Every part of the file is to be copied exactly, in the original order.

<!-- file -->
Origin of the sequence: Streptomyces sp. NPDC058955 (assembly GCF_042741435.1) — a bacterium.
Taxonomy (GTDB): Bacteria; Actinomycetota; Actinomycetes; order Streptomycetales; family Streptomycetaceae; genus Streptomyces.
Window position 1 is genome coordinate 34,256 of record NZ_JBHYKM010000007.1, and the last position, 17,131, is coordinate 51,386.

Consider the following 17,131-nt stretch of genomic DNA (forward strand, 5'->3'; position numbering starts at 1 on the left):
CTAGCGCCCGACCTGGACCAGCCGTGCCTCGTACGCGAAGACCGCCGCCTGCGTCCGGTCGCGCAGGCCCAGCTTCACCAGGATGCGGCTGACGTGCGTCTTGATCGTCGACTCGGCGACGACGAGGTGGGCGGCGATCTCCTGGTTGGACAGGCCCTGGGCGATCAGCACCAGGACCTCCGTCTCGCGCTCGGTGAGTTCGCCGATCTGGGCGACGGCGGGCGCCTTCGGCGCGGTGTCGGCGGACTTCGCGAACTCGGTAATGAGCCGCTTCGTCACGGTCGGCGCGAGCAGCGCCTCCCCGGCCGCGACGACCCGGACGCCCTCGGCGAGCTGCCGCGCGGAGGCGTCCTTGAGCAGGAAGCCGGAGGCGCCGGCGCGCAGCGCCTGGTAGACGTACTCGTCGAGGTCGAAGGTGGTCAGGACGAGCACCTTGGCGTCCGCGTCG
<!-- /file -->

Origin of the sequence: Streptomyces sp. NPDC058955 (assembly GCF_042741435.1) — a bacterium.
Taxonomy (GTDB): Bacteria; Actinomycetota; Actinomycetes; order Streptomycetales; family Streptomycetaceae; genus Streptomyces.
Window position 1 is genome coordinate 34,256 of record NZ_JBHYKM010000007.1, and the last position, 17,131, is coordinate 51,386.

Consider the following 17,131-nt stretch of genomic DNA (forward strand, 5'->3'; position numbering starts at 1 on the left):
CTAGCGCCCGACCTGGACCAGCCGTGCCTCGTACGCGAAGACCGCCGCCTGCGTCCGGTCGCGCAGGCCCAGCTTCACCAGGATGCGGCTGACGTGCGTCTTGATCGTCGACTCGGCGACGACGAGGTGGGCGGCGATCTCCTGGTTGGACAGGCCCTGGGCGATCAGCACCAGGACCTCCGTCTCGCGCTCGGTGAGTTCGCCGATCTGGGCGACGGCGGGCGCCTTCGGCGCGGTGTCGGCGGACTTCGCGAACTCGGTAATGAGCCGCTTCGTCACGGTCGGCGCGAGCAGCGCCTCCCCGGCCGCGACGACCCGGACGCCCTCGGCGAGCTGCCGCGCGGAGGCGTCCTTGAGCAGGAAGCCGGAGGCGCCGGCGCGCAGCGCCTGGTAGACGTACTCGTCGAGGTCGAAGGTGGTCAGGACGAGCACCTTGGCGTCCGCGTCG